THE ASAHI SHIMBUN
February 9, 2021 at 15:37 JST
Prime Minister Yoshihide Suga at the Lower House Budget Committee on Feb. 8 (Kotaro Ebara)
Prime Minister Yoshihide Suga said the sexist remarks by Yoshiro Mori, chief of the Tokyo Olympic organizing committee, were bad for Japan’s interests but refused to enter the fray over whether Mori should resign.
“They are completely in conflict with the Tokyo Olympic and Paralympic Games’ important principle of gender equality and should not have been said,” Suga said at a Feb. 8 meeting of the Lower House Budget Committee. “That’s is my take of his comments.”
He also said Mori’s remarks were “not favorable to Japan’s national interests.”
Yuki Waseda, a lawmaker with the main opposition Constitutional Democratic Party of Japan, pressed Suga for his opinion on whether Mori should remain at the post.
The prime minister said he is not the one to decide.
“The organizing committee decides personnel matters,” he said. “I am in a position to respect the decision by the committee as an independent entity.”
Mori, a former prime minister and current president of the Tokyo Organizing Committee of the Olympic and Paralympic Games, sparked outrage from within and outside Japan for saying that women are “competitive” and prolong meetings because they are eager to have their opinions heard.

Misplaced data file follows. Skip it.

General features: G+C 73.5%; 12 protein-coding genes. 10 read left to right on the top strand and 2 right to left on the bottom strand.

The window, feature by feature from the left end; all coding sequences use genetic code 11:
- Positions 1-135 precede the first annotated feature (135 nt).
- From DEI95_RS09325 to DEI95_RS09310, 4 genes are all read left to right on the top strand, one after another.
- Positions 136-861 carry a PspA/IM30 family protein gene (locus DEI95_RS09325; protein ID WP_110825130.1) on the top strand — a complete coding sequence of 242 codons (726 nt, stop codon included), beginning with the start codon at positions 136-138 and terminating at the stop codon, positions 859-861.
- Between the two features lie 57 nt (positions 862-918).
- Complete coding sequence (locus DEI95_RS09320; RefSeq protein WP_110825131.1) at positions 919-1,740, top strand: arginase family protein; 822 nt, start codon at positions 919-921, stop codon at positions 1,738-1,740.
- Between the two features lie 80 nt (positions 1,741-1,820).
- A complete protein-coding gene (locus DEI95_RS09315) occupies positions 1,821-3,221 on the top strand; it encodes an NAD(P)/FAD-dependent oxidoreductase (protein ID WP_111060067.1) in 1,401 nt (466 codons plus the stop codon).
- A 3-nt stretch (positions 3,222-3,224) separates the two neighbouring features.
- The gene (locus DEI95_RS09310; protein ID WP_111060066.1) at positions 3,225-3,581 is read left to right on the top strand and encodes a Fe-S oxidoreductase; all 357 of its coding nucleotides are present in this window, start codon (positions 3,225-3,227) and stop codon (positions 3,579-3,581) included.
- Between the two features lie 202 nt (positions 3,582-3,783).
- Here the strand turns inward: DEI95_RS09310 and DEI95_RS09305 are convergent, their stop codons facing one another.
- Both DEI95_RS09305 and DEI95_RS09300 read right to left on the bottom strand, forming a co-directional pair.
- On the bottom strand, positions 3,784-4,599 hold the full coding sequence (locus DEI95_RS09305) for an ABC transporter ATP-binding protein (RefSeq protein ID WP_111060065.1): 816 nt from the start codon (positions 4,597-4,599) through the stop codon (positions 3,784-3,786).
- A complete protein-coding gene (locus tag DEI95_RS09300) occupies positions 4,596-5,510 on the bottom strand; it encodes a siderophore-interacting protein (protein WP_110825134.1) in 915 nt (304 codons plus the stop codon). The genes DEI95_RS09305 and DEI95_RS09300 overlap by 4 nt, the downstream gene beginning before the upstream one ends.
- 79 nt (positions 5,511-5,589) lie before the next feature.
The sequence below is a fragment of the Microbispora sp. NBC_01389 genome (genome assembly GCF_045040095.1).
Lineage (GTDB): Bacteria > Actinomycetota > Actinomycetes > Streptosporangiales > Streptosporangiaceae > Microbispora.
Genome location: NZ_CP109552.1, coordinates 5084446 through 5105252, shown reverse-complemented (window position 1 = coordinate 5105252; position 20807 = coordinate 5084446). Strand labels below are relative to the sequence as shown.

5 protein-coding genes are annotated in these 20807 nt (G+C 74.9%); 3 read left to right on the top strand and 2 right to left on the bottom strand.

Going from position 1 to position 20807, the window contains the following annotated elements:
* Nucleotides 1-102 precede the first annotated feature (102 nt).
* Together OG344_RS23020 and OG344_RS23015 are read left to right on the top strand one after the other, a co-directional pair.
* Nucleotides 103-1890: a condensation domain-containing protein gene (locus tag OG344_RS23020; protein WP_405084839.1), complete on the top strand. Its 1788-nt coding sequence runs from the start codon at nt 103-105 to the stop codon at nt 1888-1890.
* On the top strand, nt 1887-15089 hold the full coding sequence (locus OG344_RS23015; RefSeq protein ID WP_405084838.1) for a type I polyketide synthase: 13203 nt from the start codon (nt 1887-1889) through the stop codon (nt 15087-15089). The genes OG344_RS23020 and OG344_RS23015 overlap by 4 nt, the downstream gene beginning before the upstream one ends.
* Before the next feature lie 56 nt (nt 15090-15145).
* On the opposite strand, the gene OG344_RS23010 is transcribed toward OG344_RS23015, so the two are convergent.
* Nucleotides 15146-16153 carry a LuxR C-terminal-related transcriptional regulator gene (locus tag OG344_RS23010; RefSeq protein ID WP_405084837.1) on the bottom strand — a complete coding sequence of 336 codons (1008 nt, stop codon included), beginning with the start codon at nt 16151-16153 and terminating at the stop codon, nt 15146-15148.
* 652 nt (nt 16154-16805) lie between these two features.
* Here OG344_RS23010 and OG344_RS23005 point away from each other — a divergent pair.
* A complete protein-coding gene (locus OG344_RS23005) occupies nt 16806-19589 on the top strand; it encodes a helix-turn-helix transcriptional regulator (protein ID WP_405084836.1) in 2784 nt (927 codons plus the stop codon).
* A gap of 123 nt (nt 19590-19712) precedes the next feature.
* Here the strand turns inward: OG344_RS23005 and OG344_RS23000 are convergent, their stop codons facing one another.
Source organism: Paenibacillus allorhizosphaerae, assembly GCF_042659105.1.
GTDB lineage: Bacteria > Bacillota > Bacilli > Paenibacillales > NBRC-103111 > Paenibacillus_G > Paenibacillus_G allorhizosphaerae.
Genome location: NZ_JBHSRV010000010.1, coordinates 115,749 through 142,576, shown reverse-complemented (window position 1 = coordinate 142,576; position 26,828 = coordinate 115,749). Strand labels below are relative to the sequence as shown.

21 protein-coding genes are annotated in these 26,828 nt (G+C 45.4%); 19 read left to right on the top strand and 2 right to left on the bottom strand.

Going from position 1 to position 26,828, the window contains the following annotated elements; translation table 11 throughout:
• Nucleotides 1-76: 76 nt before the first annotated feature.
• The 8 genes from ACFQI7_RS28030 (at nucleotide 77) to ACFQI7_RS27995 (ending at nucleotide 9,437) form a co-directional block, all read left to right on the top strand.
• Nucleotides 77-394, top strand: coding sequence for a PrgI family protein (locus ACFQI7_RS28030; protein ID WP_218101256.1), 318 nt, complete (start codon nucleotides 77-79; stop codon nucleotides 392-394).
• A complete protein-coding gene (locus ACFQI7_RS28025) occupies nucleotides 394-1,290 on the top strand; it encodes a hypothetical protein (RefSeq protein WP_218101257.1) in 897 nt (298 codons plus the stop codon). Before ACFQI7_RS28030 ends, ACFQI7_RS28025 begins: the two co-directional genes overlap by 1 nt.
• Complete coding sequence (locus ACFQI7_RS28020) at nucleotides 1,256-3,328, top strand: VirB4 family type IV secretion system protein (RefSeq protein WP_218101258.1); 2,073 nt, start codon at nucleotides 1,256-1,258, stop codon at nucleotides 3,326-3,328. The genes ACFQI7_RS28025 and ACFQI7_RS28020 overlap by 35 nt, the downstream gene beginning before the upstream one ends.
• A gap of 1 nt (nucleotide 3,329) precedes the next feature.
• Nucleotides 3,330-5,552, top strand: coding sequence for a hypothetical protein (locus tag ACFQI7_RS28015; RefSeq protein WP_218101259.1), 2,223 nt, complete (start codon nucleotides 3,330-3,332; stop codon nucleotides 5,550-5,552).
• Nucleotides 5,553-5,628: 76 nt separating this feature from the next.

At an extraordinary meeting of the Japan Olympic Committee Council on Feb. 3, Mori said he was giving his “private opinion” about the JOC’s policy to increase female members of sports organizations’ executive boards to 40 percent or more.
The online meeting was shown to media representatives. They heard Mori say that meetings of such boards with many female members would take time because of their need to talk. He also indicated that time limits may be needed on talks by board members.
On Feb. 4, Suga expressed regret over Mori’s comments at the Lower House Budget Committee meeting, saying, “They should not have been said.”
That day, Mori apologized and retracted his comments.
But the backlash has continued, and calls are growing for the 83-year-old Tokyo Olympic organizing chief to step down.
Nearly 400 people who signed up as volunteers for the Tokyo Olympics rescheduled for this summer have expressed their intention not to work at the event in protest of Mori’s remarks.
Mori, however, has received some support from within the ruling Liberal Democratic Party.
Hiroshi Moriyama, chairman of the LDP’s Diet Affairs Committee, indicated that Mori should stay in the post.
“Mori regretted what he said and retracted his remarks,” Moriyama told reporters. “As the Olympics are just around the corner, it will be better for him to continue with his job.”
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